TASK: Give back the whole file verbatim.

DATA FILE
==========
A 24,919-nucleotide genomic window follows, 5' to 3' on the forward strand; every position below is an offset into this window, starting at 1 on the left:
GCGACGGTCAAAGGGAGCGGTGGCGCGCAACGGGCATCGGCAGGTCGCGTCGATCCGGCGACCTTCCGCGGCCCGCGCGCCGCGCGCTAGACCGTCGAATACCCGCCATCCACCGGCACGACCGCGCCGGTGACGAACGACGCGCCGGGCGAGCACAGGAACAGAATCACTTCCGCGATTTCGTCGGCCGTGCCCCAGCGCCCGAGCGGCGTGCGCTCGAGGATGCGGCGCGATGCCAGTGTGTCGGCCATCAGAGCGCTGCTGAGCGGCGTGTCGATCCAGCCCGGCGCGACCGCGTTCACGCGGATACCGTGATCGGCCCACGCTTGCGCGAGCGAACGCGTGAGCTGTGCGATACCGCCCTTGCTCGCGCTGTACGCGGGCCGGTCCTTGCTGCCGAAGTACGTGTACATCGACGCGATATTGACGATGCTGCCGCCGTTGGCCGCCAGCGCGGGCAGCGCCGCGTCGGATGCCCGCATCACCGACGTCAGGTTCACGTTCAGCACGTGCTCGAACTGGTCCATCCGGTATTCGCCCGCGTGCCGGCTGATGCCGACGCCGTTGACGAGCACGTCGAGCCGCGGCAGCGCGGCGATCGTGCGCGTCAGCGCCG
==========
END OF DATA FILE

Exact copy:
A 24,919-nucleotide genomic window follows, 5' to 3' on the forward strand; every position below is an offset into this window, starting at 1 on the left:
GCGACGGTCAAAGGGAGCGGTGGCGCGCAACGGGCATCGGCAGGTCGCGTCGATCCGGCGACCTTCCGCGGCCCGCGCGCCGCGCGCTAGACCGTCGAATACCCGCCATCCACCGGCACGACCGCGCCGGTGACGAACGACGCGCCGGGCGAGCACAGGAACAGAATCACTTCCGCGATTTCGTCGGCCGTGCCCCAGCGCCCGAGCGGCGTGCGCTCGAGGATGCGGCGCGATGCCAGTGTGTCGGCCATCAGAGCGCTGCTGAGCGGCGTGTCGATCCAGCCCGGCGCGACCGCGTTCACGCGGATACCGTGATCGGCCCACGCTTGCGCGAGCGAACGCGTGAGCTGTGCGATACCGCCCTTGCTCGCGCTGTACGCGGGCCGGTCCTTGCTGCCGAAGTACGTGTACATCGACGCGATATTGACGATGCTGCCGCCGTTGGCCGCCAGCGCGGGCAGCGCCGCGTCGGATGCCCGCATCACCGACGTCAGGTTCACGTTCAGCACGTGCTCGAACTGGTCCATCCGGTATTCGCCCGCGTGCCGGCTGATGCCGACGCCGTTGACGAGCACGTCGAGCCGCGGCAGCGCGGCGATCGTGCGCGTCAGCGCCG